In a website called “MOOCs: Top Open Sites for Free Education,” the claim is made: “Although there has been access to free online courses on the Internet for years, the quality and quantity has changed. Access to free courses has allowed students to obtain a level of education that many only could dream of in the past. This has changed the face of education.”

Hundreds of thousands of students have registered in these courses. For example, The Atlantic reported that, in a recent survey done at the University of Pennsylvania of these students, 1.8 million registrants took 36 MOOCs. The Harvard course, “The Ancient Greek Hero” recently enrolled over 31,000 students; and Stanford’s MOOC course on artificial intelligence enrolled more than 160,000. Huge as these numbers are, the MOOC dropout rates are high. For example, only 5 percent of the students in the Penn study completed the average MOOC course and received a certificate.

Even though the dropout rate for MOOC courses is high, some traditional institutions are beginning to adopt frOMthEprEsIDENt and adapt the courses into their curricula and are giving their credits for them. Nathan Heller, in a New Yorker article entitled “Laptop U,” reported, “Following a trial run at San Jose State University, which yielded higher-than-usual pass rates, 11 schools in the California State University system moved to incorporate MOOCs into their curricula.”

The temptation to import MOOC courses, developed by leading institutions’ teaching stars and offered free, into an engineering program at a second tier college is, at this time, economically seductive. But this might be a fatal embrace to some of those programs, as it may well lead to cutting down their own resident faculty and turning others into course assistants for the MOOC. And at what point will the MOOCs begin to cost the users?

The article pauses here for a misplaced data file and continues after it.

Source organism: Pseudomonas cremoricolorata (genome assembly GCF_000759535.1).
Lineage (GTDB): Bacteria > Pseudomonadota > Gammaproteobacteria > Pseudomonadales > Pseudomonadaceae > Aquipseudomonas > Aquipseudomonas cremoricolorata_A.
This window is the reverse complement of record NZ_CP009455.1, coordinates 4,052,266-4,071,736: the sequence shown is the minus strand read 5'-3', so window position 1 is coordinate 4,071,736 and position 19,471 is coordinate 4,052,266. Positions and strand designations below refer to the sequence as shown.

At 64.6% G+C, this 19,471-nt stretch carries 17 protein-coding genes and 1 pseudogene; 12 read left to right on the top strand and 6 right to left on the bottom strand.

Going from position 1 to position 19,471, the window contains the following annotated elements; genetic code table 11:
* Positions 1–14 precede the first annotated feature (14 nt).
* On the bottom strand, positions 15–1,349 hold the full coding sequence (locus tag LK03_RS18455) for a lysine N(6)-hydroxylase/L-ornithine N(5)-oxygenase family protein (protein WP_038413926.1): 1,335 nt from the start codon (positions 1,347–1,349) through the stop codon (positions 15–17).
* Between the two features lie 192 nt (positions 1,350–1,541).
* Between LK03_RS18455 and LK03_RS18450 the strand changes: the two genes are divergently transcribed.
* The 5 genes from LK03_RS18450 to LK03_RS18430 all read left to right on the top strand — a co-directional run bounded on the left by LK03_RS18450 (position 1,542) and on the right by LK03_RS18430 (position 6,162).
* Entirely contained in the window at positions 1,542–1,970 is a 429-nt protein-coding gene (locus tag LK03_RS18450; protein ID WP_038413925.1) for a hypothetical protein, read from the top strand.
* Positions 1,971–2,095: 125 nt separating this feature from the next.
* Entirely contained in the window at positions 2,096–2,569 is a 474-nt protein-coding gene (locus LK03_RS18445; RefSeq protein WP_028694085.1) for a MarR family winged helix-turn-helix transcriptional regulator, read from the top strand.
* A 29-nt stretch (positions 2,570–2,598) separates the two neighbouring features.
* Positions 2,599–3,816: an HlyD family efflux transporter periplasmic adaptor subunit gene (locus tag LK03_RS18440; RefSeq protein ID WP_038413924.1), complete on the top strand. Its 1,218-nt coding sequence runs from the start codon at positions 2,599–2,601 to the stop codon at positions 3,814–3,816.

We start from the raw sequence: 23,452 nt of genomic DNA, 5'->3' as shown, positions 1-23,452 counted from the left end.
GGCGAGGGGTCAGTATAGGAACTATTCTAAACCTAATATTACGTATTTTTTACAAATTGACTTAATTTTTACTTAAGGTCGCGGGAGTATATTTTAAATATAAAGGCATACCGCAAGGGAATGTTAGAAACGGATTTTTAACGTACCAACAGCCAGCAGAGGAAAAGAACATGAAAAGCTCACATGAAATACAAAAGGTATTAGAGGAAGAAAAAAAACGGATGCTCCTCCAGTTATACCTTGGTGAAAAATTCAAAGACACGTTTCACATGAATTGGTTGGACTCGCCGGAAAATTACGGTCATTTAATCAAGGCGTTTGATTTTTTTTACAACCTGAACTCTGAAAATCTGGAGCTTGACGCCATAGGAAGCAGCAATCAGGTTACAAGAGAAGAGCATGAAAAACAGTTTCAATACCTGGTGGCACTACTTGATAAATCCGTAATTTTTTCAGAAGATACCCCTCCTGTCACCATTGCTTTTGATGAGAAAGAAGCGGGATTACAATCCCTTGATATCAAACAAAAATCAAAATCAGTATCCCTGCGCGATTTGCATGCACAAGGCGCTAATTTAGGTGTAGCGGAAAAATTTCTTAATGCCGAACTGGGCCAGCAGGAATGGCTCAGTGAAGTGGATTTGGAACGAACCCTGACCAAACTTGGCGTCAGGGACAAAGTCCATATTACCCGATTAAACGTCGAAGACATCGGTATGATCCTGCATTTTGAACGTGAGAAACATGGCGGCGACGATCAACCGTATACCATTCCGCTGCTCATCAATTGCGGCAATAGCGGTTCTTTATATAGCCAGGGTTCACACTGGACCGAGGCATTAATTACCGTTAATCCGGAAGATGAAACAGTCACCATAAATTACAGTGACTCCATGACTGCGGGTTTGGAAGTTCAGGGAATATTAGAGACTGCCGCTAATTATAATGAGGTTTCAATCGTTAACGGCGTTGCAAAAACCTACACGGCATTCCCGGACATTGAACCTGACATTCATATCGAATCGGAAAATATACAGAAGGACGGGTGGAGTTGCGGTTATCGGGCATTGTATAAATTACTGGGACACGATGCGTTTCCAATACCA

Facing public concerns about rising tuition costs, student debts, and declining legislative support, the traditional universities are turning to adjunct instruction and the Internet to expand their audience to working adults who want the credential of a bachelor’s or master’s degree. Some of them have simply expanded their own offerings to attract the audience that MOOCs were designed to serve. For instance, Western Governors University is a consortium of public universities in those states, offering online degrees for courses provided by their members. Arizona State University recently announced the availability of more than 70 online degree programs. They have also announced a partnership with Starbucks Coffee to form the Starbucks Ccollege Achievement Plan, helping baristas and others to complete their “journey in higher education.”

The University of Minnesota’s College of Continuing Education has been serving this population for years. At our October luncheon, Dean Mary Nichols will describe recent initiatives that Minnesota has been taking to address these developments.

Most of us who have spent our careers here might look at these developments and dire predictions, remembering Mark Twain’s remark that “the report of my death was an exaggeration.” It was, but it was eventually true. Let’s hope that the University of Minnesota can make the adaptations needed to thrive in this changing and dynamic higher education scene.

— Hal Miller, UMRA President miller@umn.edu

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Group lunch.